"What you don't see on camera is the work the players do behind the scenes to get in place, how quickly they move from A to B, how quick they play on top of the next person. Literally most pros would hit a golf ball, as the golf ball is landing, most pros would be trying to hit their next tee if they are second in play. They will literally be trying to hit that golf ball as quick as that ball has landed in front of them.
"We play a completely different game. Our golf courses are far too long for amateurs to walk. Ultimately we are walking back, even now, you go play St. Andrews, you're walking back 100 yards to a lot of tee bo es in St. Andrews, whereas that golf course was originally designed, you literally tee off the back of the green and off you went.”

While Harrington believes that courses should have tees next to greens, he admitted it wasn’t an option due to health and safety concerns.

In short, he blamed professional golf for teaching millions worldwide a host of bad habits and bad etiquette and confessed that he’ll often play no more than 12 holes away from an event because it simply takes too long if he wants to chat to his pals before and after their game.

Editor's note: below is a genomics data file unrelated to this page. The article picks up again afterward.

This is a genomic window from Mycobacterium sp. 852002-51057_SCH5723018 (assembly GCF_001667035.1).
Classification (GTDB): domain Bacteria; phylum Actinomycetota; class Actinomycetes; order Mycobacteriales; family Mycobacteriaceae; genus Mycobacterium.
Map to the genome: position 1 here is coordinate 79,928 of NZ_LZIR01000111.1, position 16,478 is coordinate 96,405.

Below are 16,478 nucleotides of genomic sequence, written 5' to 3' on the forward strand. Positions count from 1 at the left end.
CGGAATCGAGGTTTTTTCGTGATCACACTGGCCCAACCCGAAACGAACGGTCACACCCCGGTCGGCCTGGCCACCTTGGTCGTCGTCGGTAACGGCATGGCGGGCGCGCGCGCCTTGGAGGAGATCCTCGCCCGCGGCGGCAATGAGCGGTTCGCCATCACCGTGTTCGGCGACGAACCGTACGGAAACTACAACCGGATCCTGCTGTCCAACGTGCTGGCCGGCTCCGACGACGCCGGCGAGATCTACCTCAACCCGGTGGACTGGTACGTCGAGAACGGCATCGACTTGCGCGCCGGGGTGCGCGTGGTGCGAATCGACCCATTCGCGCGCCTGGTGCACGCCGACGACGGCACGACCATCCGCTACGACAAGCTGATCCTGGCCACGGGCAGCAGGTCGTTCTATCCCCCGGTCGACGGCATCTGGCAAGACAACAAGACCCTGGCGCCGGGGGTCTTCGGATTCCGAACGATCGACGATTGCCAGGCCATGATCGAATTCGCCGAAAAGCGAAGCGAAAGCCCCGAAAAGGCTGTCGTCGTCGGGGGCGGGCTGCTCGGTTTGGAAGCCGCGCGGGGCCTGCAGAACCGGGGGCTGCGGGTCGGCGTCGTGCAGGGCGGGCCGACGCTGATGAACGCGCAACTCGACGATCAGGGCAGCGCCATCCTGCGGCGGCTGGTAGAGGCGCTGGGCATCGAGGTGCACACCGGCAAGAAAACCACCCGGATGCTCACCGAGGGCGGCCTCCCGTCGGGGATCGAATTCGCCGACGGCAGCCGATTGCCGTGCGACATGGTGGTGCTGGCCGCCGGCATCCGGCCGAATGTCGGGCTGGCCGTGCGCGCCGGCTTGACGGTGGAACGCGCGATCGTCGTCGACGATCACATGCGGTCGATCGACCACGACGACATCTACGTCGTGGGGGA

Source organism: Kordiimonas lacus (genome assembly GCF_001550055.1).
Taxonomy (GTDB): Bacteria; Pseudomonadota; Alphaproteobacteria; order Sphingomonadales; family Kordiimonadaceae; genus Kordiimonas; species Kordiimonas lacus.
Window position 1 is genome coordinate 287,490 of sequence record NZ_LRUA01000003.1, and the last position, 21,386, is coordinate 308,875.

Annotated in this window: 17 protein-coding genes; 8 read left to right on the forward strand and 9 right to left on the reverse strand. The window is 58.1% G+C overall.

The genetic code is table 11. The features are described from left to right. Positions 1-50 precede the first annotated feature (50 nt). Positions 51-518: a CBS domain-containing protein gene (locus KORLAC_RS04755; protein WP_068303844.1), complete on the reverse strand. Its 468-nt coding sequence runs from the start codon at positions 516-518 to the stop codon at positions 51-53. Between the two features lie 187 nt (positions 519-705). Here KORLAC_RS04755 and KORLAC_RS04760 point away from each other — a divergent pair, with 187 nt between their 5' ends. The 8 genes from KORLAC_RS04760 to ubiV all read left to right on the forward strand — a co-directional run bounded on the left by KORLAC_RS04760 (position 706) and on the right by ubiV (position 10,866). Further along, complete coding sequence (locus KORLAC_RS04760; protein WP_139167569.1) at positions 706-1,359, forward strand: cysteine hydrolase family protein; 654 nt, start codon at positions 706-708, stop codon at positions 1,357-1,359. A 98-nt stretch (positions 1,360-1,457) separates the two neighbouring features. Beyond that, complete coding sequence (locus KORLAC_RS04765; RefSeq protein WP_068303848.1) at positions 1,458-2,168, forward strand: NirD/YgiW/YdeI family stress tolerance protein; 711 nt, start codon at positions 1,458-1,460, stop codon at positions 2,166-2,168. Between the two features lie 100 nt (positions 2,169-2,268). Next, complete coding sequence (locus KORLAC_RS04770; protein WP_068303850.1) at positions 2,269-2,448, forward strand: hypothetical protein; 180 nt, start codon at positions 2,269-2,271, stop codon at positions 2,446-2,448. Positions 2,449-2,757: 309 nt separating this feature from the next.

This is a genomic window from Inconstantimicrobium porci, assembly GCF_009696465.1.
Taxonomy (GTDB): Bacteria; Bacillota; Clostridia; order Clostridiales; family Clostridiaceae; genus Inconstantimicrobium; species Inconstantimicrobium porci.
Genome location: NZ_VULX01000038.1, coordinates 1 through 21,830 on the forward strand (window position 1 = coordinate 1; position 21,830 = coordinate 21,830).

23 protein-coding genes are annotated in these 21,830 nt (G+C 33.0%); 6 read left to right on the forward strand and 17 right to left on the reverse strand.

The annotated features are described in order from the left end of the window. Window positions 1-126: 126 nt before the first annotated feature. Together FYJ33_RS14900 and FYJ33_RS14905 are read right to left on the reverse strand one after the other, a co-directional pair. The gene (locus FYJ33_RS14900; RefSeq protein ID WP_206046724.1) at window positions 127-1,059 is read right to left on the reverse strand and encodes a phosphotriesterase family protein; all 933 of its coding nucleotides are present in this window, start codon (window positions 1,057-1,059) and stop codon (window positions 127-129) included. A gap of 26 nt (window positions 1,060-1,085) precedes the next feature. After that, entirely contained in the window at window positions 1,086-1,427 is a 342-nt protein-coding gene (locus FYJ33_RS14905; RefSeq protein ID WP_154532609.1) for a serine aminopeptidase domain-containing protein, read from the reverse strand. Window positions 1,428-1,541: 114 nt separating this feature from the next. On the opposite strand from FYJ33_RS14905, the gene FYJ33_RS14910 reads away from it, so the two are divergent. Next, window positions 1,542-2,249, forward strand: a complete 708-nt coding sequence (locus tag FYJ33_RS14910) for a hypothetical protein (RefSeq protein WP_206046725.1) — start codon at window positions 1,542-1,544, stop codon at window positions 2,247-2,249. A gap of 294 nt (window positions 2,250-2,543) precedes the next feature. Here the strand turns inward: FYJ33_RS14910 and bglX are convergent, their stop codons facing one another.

"If you want to get around the golf course in three hours, you have to have a set of quick tees. There should be a tee box more or less at the back — at least in a straight line from the next green to the previous green so you don't ever walk backwards. That's how original golf was played. These tee boxes back, all it’s doing is slowing down golf courses.”

As for bad pro golf habits shown on TV, he listed them off:

"On TV, you see a pro walk up 35, 40 yards from a chip shot but that could be the difference in making the putt or the difference in winning or losing. For the amateur, he’s got a handicap. It would drive you up the wall if you saw your amateur playing partner walking 40, 50 yards up to a green to have a look at his shot.